A report published by a cross-party group of MPs has accused the Home Office Visa Service of discriminating against African visa applicants.
The report, which was issued jointly by three All-Party Parliamentary Groups: the APPG for Africa; the APPG for Diaspora, Development and Migration; and the APPG for Malawi found that African applicants are more likely to be refused a UK visa than applicants from other parts of the world.
“Home Office data on visa refusals shows that African applicants are more than twice as likely to be refused a UK visa than applicants from any other part of the world. The UK has good relations with most African countries, but it needs to be recognised that no single issue does more damage to the image or influence of the UK in Africa than this visa question,” said the report.
The report also cites the perceived lack of procedural fairness and financial discrimination in decision-making as some of the challenges faced by Africans in applying for visas.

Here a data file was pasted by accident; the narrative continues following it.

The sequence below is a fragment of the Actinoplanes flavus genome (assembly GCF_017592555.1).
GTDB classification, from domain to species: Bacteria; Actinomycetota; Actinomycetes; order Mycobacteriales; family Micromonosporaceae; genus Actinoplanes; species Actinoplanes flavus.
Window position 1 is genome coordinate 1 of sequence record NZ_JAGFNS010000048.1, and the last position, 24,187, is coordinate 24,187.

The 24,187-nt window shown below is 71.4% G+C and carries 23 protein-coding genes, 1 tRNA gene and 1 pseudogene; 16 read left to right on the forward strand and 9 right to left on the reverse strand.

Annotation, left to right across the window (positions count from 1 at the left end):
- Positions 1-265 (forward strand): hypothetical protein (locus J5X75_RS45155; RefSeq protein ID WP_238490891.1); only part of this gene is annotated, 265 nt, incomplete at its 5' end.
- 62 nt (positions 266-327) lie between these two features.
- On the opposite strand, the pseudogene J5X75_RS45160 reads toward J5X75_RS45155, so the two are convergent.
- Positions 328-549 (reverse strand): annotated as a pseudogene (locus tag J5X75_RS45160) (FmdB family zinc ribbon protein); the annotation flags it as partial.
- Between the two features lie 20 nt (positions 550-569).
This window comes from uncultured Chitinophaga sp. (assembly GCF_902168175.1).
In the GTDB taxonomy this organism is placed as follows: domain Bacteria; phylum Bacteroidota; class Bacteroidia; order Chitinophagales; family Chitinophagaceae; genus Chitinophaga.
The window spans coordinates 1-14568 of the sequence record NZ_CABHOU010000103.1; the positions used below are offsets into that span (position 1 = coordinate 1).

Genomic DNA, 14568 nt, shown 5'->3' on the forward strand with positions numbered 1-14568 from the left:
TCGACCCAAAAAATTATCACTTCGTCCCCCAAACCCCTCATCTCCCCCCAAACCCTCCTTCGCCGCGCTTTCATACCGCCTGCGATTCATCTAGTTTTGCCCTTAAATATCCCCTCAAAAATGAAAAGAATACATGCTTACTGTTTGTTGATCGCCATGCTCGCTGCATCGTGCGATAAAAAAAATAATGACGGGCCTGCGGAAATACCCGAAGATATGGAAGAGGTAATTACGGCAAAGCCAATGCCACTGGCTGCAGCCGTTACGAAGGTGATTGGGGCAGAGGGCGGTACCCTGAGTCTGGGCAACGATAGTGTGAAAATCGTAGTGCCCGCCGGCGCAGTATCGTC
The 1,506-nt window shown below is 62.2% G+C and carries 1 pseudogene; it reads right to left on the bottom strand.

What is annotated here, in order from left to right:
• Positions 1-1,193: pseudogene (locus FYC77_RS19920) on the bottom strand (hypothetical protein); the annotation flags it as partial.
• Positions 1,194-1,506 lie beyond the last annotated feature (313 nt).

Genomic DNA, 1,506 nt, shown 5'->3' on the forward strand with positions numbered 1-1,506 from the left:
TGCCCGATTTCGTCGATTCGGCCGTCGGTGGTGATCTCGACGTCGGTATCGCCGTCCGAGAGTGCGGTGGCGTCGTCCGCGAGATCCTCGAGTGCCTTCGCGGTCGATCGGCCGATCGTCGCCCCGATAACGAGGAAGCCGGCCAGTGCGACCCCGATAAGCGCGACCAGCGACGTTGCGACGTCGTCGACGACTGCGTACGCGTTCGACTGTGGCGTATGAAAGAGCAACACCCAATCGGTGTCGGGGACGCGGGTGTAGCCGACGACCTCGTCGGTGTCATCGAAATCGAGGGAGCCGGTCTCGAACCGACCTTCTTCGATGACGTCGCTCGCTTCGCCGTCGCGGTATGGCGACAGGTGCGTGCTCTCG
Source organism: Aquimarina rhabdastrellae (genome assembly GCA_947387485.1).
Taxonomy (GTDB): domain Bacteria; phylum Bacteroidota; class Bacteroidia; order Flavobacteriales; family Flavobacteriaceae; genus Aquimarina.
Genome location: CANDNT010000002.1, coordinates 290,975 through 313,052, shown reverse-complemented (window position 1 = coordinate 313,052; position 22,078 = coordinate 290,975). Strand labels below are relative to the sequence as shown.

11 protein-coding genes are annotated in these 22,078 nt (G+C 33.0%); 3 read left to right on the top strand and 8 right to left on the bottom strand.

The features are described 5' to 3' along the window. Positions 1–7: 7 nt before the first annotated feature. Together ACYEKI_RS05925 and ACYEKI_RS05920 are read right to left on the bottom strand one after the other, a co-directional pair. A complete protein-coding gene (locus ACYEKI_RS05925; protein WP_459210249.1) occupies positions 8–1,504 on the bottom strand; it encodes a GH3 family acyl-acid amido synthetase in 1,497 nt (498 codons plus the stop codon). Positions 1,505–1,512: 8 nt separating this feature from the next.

To address these challenges, the report recommended some solutions aimed at improving the visa application process for African citizens.
Some of the recommendations are listed below
Opening more Visa Application Centres (VACs) in countries where there are none
Strengthen quality control systems for refusal letters before they are issued
Waive the requirement to demonstrate adequate funds for the visit where there is clear and compelling evidence that a visit is fully funded by a credible UK-based sponsor;
Reinforce the role of the immigration inspector and monitor the implementation of the inspector’s recommendations, combined with a more systematic relationship between the inspector and the relevant parliamentary select committee.
Introducing an expedited application process for those who have to travel to a neighbouring country.
Are the discrimination claims true?
One of UNESCO’s chiefs recently said she will no longer host any international conferences in the UK because of the Home Office’s “inept”, “embarrassing” and “discriminatory” visitor visa system.
Alison Phipps, the UNESCO chair in refugee integration had accused the government of operating what she called a “secret travel ban” by refusing visitor visas to academics – particularly those from Middle Eastern and African countries – even when they have full sponsorship to visit the UK and are visiting to take part in government-funded projects.